It was a turning point in the story of a new kind of democracy – and how the state tried to snuff it out. In a coordinated show of force, state and federal authorities evicted Occupy Wall Street (OWS) and a number of similar camps across the US. It was November 15, 2011 – and […]
After years of sales growth, major publishers reported a fall in their e-book sales for the first time this year, introducing new doubts about the potential of e-books in the publishing industry. A Penguin executive even admitted recently that the e-books hype may have driven unwise investment, with the company losing too much confidence in […]
Western democracies are in turmoil. From Brexit to Donald Trump, to a general lack of trust in politics, disillusioned voters are expressing their frustration in strange ways. In Iceland, they are taking a more proactive, hopeful approach – and it’s a lesson to the rest of the world. It looks as though a crowd-sourced constitution, […]
We tend to take it for granted that our economy is a market economy. Mainstream economics is particularly committed to that idea. Indeed its core concepts depend on it: supply and demand curves and equilibrium prices make no real sense outside the context of markets. But today in large parts of the most dynamic sector […]
This article is part of the Democracy Futures series, a joint global initiative with the Sydney Democracy Network. The project aims to stimulate fresh thinking about the many challenges facing democracies in the 21st century. This article is the second of four perspectives on the political relevance of anarchism and the prospects for liberty in […]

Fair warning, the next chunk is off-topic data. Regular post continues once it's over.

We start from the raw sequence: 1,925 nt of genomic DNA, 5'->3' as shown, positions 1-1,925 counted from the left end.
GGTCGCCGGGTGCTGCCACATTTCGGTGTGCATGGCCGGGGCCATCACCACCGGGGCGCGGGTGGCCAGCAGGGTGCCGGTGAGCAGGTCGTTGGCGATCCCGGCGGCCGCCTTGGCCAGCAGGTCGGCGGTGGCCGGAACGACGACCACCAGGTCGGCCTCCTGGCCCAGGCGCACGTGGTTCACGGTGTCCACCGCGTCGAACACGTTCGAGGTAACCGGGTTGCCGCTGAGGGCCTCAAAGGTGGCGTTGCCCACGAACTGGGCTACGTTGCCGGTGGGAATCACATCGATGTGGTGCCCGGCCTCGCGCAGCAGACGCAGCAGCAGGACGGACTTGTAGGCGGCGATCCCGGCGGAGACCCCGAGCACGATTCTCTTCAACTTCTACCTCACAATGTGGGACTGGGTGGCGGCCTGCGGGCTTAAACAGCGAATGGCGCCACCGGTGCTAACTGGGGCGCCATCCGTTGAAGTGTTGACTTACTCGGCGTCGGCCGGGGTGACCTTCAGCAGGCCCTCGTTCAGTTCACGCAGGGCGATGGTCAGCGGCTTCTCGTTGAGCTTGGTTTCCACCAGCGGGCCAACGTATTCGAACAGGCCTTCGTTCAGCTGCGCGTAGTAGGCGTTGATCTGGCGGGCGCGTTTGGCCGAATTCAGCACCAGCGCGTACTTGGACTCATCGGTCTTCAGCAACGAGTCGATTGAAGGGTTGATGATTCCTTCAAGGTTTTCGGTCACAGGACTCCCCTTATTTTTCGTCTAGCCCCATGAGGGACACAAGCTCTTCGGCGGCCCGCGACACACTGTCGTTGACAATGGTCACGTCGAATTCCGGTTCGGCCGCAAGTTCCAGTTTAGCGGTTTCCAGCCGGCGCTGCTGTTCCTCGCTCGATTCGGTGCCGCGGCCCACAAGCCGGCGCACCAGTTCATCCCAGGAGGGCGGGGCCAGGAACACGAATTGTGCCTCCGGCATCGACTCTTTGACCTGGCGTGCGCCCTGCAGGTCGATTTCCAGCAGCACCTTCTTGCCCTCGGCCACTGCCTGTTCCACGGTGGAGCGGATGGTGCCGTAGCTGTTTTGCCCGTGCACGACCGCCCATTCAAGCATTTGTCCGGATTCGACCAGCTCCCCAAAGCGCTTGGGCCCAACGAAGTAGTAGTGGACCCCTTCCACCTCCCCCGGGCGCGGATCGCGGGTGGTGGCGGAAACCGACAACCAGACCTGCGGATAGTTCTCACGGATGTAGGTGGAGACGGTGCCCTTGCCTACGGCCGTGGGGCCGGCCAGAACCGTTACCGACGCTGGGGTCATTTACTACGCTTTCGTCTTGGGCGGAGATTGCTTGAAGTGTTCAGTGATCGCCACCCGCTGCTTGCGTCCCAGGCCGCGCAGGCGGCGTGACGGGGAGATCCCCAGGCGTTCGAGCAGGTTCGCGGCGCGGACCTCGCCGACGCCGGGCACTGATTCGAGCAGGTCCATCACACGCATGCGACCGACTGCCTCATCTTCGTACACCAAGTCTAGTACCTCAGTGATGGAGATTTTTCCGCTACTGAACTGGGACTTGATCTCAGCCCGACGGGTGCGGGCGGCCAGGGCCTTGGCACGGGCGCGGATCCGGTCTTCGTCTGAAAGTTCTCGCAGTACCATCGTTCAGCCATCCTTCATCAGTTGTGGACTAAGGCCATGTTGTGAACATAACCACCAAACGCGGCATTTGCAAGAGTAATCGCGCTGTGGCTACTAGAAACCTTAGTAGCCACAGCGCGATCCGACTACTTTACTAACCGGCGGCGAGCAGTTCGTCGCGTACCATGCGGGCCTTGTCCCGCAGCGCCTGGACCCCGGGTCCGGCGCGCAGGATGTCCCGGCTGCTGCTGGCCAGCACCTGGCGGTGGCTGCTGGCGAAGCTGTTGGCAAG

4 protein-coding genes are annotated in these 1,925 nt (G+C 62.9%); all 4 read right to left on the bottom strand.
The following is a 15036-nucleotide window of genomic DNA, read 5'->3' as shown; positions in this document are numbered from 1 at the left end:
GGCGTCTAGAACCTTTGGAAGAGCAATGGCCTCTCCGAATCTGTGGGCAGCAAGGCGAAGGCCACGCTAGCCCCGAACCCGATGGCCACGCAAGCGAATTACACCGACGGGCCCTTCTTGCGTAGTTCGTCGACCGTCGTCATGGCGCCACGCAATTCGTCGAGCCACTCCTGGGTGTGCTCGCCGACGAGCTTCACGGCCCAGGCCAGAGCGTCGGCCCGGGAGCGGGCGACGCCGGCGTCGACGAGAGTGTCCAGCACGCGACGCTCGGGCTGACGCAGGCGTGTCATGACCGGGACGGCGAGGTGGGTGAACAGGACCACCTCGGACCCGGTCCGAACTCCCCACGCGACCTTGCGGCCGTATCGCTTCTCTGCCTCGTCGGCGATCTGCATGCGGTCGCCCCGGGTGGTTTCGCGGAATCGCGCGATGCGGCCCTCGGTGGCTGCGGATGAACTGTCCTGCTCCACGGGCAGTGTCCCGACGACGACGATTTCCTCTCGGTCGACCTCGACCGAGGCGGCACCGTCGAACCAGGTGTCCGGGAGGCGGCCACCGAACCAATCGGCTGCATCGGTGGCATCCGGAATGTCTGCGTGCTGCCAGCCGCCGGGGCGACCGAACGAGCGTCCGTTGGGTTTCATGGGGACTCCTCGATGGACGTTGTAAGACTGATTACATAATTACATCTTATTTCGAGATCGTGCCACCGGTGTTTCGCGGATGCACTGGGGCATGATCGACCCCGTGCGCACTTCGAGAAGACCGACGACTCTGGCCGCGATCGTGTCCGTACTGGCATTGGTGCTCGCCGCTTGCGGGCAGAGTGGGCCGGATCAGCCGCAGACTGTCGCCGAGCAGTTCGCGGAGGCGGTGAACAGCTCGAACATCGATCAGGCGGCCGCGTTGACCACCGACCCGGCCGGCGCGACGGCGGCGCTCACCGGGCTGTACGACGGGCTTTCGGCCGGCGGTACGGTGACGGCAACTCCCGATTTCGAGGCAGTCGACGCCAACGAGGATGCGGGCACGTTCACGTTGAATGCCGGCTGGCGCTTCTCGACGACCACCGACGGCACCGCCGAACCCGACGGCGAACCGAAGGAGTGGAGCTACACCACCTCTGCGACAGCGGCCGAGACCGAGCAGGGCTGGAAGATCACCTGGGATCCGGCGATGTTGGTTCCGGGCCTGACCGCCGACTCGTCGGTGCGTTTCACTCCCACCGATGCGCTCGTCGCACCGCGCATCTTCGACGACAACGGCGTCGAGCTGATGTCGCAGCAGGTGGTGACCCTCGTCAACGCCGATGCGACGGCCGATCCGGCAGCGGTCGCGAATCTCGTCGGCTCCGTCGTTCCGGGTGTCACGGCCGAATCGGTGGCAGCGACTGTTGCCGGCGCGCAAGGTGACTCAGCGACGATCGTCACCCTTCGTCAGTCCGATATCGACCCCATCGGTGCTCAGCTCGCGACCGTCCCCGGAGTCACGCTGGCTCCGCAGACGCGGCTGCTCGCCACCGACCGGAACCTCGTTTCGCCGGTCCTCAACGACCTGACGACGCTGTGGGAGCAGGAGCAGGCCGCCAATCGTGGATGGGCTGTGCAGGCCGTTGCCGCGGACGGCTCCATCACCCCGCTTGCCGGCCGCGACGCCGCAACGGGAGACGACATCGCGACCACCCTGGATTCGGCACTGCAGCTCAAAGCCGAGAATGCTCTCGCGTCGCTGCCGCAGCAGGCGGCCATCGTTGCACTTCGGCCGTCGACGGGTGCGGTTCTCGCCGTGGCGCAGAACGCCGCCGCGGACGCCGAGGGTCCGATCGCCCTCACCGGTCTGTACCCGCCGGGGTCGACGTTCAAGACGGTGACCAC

The imminent release of Ghostbusters, a reboot of the 1984 cult movie of the same name, has been accompanied by fears that the new film might not be as good as the first. While we wait to see if the new outing will stand the comparison, old and new fans can at least be sure […]
The Switch House – a £260m new extension to the iconic Tate Modern – is about much more than the need for more wall space. It is, or at least it aspires to be, an experiment in figuring out what a 21st-century museum should look like.
It describes itself as the fastest growing youth movement in the UK for a century. Launched in 2011, the National Citizen Service (NCS) is a government funded voluntary youth programme for 15 to 17-year-olds.
How will the BBC change over the next ten years? The BBC White Paper released this week suggested dramatic shifts. But while technology has changed how people listen and watch media, it’s remarkable how little attention was paid to the role of the web and the online environment to the BBC’s operations in the paper, […]
A great many things have been said about Muslims as UK citizens, mainly by non-Muslims. The prime minister, David Cameron, believes that if more Muslim women became proficient in English, for example, it would help beat extremism and terrorism. Meanwhile, Trevor Phillips, the former chair of the Equality and Human Rights Commission, says that UK […]